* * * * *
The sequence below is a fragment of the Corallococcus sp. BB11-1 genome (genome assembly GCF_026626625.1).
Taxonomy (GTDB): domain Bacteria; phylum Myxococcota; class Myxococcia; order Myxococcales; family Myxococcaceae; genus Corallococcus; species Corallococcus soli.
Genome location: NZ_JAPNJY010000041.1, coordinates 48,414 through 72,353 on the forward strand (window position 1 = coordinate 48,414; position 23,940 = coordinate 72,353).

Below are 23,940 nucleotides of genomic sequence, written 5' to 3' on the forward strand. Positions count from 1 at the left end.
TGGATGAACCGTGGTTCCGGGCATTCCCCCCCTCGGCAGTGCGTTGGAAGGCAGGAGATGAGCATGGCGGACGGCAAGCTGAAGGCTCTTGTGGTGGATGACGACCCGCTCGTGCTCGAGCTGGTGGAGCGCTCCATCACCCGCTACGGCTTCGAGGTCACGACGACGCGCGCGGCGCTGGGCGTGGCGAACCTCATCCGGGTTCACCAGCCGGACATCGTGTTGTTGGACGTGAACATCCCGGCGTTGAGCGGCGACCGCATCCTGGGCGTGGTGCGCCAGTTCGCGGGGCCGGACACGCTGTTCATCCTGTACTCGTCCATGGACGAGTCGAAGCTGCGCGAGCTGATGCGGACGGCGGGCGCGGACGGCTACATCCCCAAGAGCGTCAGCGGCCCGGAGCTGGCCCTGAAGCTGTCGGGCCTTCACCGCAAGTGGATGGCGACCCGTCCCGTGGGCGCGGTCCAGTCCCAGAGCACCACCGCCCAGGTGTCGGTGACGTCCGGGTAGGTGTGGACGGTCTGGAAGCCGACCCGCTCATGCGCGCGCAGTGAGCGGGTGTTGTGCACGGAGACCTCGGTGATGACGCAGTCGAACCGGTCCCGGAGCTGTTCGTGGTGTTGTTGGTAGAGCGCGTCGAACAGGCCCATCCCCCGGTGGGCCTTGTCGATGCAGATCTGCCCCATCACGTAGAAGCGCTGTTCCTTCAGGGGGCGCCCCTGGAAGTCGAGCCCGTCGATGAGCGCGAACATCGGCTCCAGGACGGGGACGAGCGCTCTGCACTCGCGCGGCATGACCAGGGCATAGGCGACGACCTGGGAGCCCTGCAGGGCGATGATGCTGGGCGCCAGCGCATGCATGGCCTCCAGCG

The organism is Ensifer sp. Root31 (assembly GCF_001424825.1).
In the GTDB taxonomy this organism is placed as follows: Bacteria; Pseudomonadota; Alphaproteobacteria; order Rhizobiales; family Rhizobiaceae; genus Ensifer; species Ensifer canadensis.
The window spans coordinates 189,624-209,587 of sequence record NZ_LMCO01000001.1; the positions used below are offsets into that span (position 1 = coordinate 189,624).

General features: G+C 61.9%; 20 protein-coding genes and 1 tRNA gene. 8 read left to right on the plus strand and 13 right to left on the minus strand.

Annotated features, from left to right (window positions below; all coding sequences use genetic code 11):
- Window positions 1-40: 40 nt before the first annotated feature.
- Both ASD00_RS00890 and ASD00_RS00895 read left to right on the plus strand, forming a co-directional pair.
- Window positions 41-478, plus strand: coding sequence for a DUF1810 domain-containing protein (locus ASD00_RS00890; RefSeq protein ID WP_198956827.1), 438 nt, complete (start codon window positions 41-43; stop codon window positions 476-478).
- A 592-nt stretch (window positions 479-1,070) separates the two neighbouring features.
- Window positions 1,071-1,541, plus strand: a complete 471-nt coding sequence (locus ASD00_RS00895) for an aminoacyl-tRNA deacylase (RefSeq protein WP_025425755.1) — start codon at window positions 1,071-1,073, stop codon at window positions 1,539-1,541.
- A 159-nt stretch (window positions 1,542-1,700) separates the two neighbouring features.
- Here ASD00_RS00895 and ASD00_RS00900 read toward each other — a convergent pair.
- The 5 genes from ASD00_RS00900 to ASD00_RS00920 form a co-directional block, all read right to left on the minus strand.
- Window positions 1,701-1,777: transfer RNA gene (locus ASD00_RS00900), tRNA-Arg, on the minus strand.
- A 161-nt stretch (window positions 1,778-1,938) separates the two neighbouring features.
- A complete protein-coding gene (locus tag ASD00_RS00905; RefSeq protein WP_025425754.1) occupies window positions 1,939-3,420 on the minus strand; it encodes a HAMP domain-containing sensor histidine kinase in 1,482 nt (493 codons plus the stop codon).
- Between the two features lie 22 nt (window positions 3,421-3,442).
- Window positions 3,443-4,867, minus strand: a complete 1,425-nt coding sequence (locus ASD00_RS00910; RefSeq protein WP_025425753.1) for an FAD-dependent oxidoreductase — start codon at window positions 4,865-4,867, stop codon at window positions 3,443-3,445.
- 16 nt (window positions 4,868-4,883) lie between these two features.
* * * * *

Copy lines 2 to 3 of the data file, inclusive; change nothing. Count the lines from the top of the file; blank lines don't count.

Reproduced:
Taxonomy (GTDB): domain Bacteria; phylum Myxococcota; class Myxococcia; order Myxococcales; family Myxococcaceae; genus Corallococcus; species Corallococcus soli.
Genome location: NZ_JAPNJY010000041.1, coordinates 48,414 through 72,353 on the forward strand (window position 1 = coordinate 48,414; position 23,940 = coordinate 72,353).